*CATHOLICS AND HEALTHCARE: Sr. Carol Keehan, CEO of the Catholic Health Association, “Catholic Healthcare: Mandates and Morals in an Era of Change.” Issues will include Obamacare’s contraceptive mandate and the controversy it sparked. (Oct. 17, 7 to 8:30 p.m. at the Recital Hall of Santa Clara University)
*HOMOSEXUALITY: Jeffrey Siker, professor of theological studies at Loyola Marymount University, “Scriptural Politics of Family and Homosexuality: Textual Orientations.” Issues will include the presidential candidates’ views on same-sex marriage, and the scriptural or moral backings each cites for his position. (Oct. 23, 2012; 4 to 5:15 p.m. at the St. Clare Room of the Library and Learning Commons.)
*CATHOLIC CONSCIENCE: David DeCosse, professor of ethics at Santa Clara University, “Catholicism, Politics and the Primacy of Conscience: Reflections on Newman’s ‘Letter to the Duke of Norfolk.’” Issues include 19th Century English theologian John Henry Newman’s view of Catholic conscience. (Oct. 24, 4 to 5:15 p.m. at the St. Clare Room of the Library and Learning Commons.)
*ECONOMY: Catherine Murphy, religious studies professor at Santa Clara University, “Scriptural Politics of the Economy: Bringing the Gospel to Bear on Our Economic Debates.” Issues include the controversy over the Ryan budget and scripture as a resource for economic decision-making. (Oct. 30, 4 to 5:15 p.m. at the St. Clare Room of the Library and Learning Commons.)
*PRESIDENTS: James Bennett, professor of religious studies at Santa Clara University, “Scriptural Politics of the American Presidency: Religion in the 2012 Presidential Election.” Issues include the role of religion in presidential races, and the fact that this year’s ballot contains the most diversity in religious affiliations ever offered to voters. (Election Day, Nov. 6, 2012; 4 to 5:15 p.m. at the St. Clare Room of the Library and Learning Commons.)
About the Ignatian Center for Jesuit Education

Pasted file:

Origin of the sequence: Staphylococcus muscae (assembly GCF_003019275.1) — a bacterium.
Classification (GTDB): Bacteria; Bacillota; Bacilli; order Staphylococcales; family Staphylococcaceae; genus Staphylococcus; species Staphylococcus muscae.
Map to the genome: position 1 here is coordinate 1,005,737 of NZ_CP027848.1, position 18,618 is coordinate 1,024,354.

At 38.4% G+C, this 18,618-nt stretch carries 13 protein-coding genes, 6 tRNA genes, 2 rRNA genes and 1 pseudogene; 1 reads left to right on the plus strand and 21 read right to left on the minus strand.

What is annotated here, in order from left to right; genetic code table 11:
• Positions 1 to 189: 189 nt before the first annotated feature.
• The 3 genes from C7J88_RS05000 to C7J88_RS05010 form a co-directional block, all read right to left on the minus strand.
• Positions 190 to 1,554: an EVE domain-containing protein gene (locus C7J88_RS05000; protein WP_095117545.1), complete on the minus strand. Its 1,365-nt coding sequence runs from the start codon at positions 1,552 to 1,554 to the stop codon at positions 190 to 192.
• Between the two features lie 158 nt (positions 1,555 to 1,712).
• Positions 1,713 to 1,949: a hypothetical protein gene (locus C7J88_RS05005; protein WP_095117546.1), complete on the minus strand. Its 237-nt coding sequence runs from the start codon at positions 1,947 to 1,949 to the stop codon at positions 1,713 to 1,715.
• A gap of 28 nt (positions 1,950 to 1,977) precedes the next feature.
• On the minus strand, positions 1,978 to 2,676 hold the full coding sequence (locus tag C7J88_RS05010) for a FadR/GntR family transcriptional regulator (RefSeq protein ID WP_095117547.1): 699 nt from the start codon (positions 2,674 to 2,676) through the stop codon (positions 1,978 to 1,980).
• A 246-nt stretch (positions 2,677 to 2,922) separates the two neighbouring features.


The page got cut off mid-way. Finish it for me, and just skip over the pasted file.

The Ignatian Center for Jesuit Education promotes and enhances the distinctively Jesuit, Catholic tradition of education at Santa Clara University, with a view to serving students, faculty, staff, and through them the larger community, both local and global. The vision of the Ignatian Center is to be recognized throughout Silicon Valley as providing leadership for the integration of faith, justice, and the intellectual life. The Center supports four signature programs: Bannan Institutes, which are yearlong thematic programs engaging contemporary religious, cultural, and theological issues; community-based learning programs connecting students, the classroom, and the local community; immersion programs engaging students, faculty, and staff with the realities of communities locally, nationally and globally; and sharing the Spiritual Exercises of St. Ignatius with the broader Santa Clara Community. More information is available at www.scu.edu/ignatiancenter/.
About Santa Clara University
Santa Clara University, a comprehensive Jesuit, Catholic university located 40 miles south of San Francisco in California’s Silicon Valley, offers its more than 8,800 students rigorous undergraduate curricula in arts and sciences, business, theology, and engineering, plus master’s and law degrees and engineering Ph.D.s. Distinguished nationally by one of the highest graduation rates among all U.S. master’s universities, California’s oldest operating higher-education institution demonstrates faith-inspired values of ethics and social justice. For more information, see www.scu.edu.
Deborah Lohse | SCU Media Relation | email@example.com | 408-554-5121